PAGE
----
Perceived Sexual Identity Stigma and Associated Factors among Black and White Men who have Sex with Men Open Access

Pitasi, Marc A. (2013)

Permanent URL: https://etd.library.emory.edu/concern/etds/xd07gt18j?locale=en
Published

Abstract

Background: Sexual minority populations, including gay, bisexual, and other men who have sex with men (MSM), continue to face unique health disparities in the United States. Disparities in HIV infection and other adverse health outcomes are likely to be influenced by a complex, interrelated mix of biological, behavioral, and social processes. A small but growing body of research has explored the possible role of sexual identity stigma in shaping patterns of risk. However, few epidemiologic studies have attempted to identify factors associated with experiencing stigma.

Objectives: To assess the prevalence of perceived sexual identity stigma among black and white MSM and to identify and compare demographic and community factors associated with stigma in these subgroups.

Methods: Eligible participants completed a questionnaire assessing demographic, behavioral, clinical, and psychological information. Perceived sexual identity stigma was measured with a seven-item scale. Multiple linear regression was used to model participant and community characteristics in 454 black MSM, 349 white MSM, and a combined sample of 803 MSM.

Results: Compared with white MSM, black MSM reported significantly higher levels of sexual identity stigma (p<0.01), racial stigma (p<0.01), and resilience (0.01). Age (p=0.02), sexual identity (p=0.03), connectedness to the gay community (p<0.01), and racial stigma (p<0.01) were associated with sexual identity stigma among black MSM. The magnitude of the association between connectedness and sexual identity stigma was greater among non-gay-identified black MSM compared with gay-identified black MSM (p<0.01). Among white MSM, perceived neighborhood quality (p=0.02), connectedness to the gay community (p<0.01), and racial stigma (p<0.01) were independently associated with sexual identity stigma.

Discussion: These results suggest that black and white MSM may have very different experiences within both the gay community and their communities at large. Both individual and community characteristics appear to play an important role in experiences of sexual identity stigma among black MSM. Nearly a quarter of black MSM in our sample self-identified as bisexual, and this subgroup may face additional barriers in adapting to multiple minority stressors. Interventions attempting to reduce community stigma must address the unique needs of MSM subgroups.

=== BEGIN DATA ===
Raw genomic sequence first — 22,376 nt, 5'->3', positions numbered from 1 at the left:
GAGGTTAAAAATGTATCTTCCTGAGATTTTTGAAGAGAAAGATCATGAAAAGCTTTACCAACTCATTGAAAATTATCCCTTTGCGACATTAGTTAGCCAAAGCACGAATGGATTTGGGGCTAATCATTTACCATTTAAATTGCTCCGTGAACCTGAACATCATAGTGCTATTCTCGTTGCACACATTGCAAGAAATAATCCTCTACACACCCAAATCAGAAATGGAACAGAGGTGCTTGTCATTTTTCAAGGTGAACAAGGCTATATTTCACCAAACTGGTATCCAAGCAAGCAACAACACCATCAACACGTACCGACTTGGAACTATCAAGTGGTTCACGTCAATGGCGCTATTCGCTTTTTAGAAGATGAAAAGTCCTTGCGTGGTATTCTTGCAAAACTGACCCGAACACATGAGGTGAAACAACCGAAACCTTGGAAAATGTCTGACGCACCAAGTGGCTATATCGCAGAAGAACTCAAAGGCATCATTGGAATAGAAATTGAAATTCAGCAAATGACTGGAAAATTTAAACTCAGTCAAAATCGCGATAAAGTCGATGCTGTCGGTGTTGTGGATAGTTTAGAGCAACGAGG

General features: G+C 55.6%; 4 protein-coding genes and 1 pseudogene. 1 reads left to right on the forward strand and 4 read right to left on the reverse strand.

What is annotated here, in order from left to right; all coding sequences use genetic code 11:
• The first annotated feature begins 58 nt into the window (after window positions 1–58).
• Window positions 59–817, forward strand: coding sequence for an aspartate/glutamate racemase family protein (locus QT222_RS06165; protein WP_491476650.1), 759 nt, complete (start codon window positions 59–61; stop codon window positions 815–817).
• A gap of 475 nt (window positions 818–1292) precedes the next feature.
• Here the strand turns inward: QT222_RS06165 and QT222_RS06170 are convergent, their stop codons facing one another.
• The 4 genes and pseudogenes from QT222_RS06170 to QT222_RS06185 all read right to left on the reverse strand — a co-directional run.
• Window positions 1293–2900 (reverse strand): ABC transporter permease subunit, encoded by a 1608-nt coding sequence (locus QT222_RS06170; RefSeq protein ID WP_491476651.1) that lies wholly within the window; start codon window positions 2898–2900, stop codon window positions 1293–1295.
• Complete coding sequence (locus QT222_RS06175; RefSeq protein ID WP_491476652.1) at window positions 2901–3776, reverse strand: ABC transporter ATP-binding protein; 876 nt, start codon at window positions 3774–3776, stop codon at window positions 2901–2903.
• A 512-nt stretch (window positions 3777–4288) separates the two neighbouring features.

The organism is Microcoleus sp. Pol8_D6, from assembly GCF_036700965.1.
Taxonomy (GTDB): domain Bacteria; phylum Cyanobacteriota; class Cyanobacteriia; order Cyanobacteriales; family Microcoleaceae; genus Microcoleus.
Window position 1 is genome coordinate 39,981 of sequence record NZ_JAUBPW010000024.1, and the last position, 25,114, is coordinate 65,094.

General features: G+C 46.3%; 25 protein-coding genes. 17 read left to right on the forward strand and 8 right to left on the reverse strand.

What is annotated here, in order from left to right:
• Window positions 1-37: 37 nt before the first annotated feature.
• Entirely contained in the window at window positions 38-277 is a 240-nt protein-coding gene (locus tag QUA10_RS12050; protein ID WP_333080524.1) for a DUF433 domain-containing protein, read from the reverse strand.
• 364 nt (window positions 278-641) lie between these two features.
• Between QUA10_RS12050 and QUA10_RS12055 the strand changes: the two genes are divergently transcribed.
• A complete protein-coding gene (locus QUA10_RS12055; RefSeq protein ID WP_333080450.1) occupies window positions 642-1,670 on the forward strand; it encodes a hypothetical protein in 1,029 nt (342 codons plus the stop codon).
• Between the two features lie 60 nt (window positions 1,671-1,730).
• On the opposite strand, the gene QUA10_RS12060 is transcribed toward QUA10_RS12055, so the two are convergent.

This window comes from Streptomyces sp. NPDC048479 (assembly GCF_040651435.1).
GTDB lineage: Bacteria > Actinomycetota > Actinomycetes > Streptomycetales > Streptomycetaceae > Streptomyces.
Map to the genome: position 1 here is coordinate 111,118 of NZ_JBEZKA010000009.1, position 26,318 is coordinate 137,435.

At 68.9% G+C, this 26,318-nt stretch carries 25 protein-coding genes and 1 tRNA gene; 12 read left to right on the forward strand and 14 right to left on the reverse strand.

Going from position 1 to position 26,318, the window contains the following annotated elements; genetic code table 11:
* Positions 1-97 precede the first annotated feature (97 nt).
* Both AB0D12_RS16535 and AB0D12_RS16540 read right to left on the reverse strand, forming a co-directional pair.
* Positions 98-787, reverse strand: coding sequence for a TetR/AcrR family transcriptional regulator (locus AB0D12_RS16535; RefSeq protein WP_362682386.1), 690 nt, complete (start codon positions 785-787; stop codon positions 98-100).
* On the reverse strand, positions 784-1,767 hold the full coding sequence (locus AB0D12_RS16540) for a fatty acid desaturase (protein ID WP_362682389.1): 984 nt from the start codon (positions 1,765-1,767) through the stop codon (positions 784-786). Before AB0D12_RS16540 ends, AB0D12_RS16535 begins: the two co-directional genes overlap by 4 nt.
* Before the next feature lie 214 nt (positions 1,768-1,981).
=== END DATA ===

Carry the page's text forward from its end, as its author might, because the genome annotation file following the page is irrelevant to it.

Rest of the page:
Table of Contents

Background…………..…………………………………………………………………...1
Minority Stress……….………………………………………………………….........2
Stigma…………….…………………………………………………………………..4
Coping and Adaptive Processes…….…………………………………………….…..7
Objectives…………….…………………………………………………………….....9
Manuscript……………….……………………………………………………………..10
Introduction……….…………………………………………………………………10
Methods…..………………………………………………………………………….12
Sampling………..………………………………………………………………12
Measures.……………………………………………………………………….13
Analysis.………………………………………………………………………..15
Results...…………………………………………………………………………….16
Participant Characteristics…………………………………………………….16
Stigma...……………………………………………………………………….17
Discussion…..………………………………………………………………………18
References.………………………………………………………………………….23
Tables.…........………………………………………………………………………26
Summary and Public Health Implications…..…………………………………………30
References…..…….……………………………………………………………………34
Appendix A: Scale Items......…………………………………………………………..41
Appendix B: SAS Code…...….………………………………………………………..46

About this Master's Thesis

Rights statement
  • Permission granted by the author to include this thesis or dissertation in this repository. All rights reserved by the author. Please contact the author for information regarding the reproduction and use of this thesis or dissertation.
School
Department
Subfield / Discipline
Degree
Submission
Language
  • English
Research field
Keyword
Committee Chair / Thesis Advisor
Partnering Agencies
Last modified

Primary PDF

Supplemental Files